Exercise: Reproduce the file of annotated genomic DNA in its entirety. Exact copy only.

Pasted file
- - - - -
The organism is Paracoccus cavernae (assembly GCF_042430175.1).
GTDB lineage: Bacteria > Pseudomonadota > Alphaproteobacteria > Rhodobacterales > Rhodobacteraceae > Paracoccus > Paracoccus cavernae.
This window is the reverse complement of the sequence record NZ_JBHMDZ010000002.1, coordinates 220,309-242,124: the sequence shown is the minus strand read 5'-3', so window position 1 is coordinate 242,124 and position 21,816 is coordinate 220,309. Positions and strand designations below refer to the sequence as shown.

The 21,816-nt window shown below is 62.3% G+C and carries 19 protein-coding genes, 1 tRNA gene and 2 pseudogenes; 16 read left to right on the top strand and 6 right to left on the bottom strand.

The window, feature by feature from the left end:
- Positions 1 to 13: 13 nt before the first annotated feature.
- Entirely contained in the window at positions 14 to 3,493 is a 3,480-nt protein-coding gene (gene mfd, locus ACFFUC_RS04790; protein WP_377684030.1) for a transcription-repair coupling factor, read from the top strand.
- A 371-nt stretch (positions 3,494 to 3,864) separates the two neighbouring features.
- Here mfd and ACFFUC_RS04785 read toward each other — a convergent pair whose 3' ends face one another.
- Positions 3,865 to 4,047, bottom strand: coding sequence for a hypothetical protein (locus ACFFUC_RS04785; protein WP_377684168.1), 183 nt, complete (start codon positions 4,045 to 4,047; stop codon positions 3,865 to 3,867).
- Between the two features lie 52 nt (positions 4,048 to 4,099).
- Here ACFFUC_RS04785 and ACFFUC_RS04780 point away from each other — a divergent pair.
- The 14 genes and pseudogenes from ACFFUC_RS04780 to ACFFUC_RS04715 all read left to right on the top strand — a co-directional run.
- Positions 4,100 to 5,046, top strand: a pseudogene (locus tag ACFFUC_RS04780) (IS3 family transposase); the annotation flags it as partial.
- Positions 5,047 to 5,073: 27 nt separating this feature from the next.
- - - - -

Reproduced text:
The organism is Paracoccus cavernae (assembly GCF_042430175.1).
GTDB lineage: Bacteria > Pseudomonadota > Alphaproteobacteria > Rhodobacterales > Rhodobacteraceae > Paracoccus > Paracoccus cavernae.
This window is the reverse complement of the sequence record NZ_JBHMDZ010000002.1, coordinates 220,309-242,124: the sequence shown is the minus strand read 5'-3', so window position 1 is coordinate 242,124 and position 21,816 is coordinate 220,309. Positions and strand designations below refer to the sequence as shown.

The 21,816-nt window shown below is 62.3% G+C and carries 19 protein-coding genes, 1 tRNA gene and 2 pseudogenes; 16 read left to right on the top strand and 6 right to left on the bottom strand.

The window, feature by feature from the left end:
- Positions 1 to 13: 13 nt before the first annotated feature.
- Entirely contained in the window at positions 14 to 3,493 is a 3,480-nt protein-coding gene (gene mfd, locus ACFFUC_RS04790; protein WP_377684030.1) for a transcription-repair coupling factor, read from the top strand.
- A 371-nt stretch (positions 3,494 to 3,864) separates the two neighbouring features.
- Here mfd and ACFFUC_RS04785 read toward each other — a convergent pair whose 3' ends face one another.
- Positions 3,865 to 4,047, bottom strand: coding sequence for a hypothetical protein (locus ACFFUC_RS04785; protein WP_377684168.1), 183 nt, complete (start codon positions 4,045 to 4,047; stop codon positions 3,865 to 3,867).
- Between the two features lie 52 nt (positions 4,048 to 4,099).
- Here ACFFUC_RS04785 and ACFFUC_RS04780 point away from each other — a divergent pair.
- The 14 genes and pseudogenes from ACFFUC_RS04780 to ACFFUC_RS04715 all read left to right on the top strand — a co-directional run.
- Positions 4,100 to 5,046, top strand: a pseudogene (locus tag ACFFUC_RS04780) (IS3 family transposase); the annotation flags it as partial.
- Positions 5,047 to 5,073: 27 nt separating this feature from the next.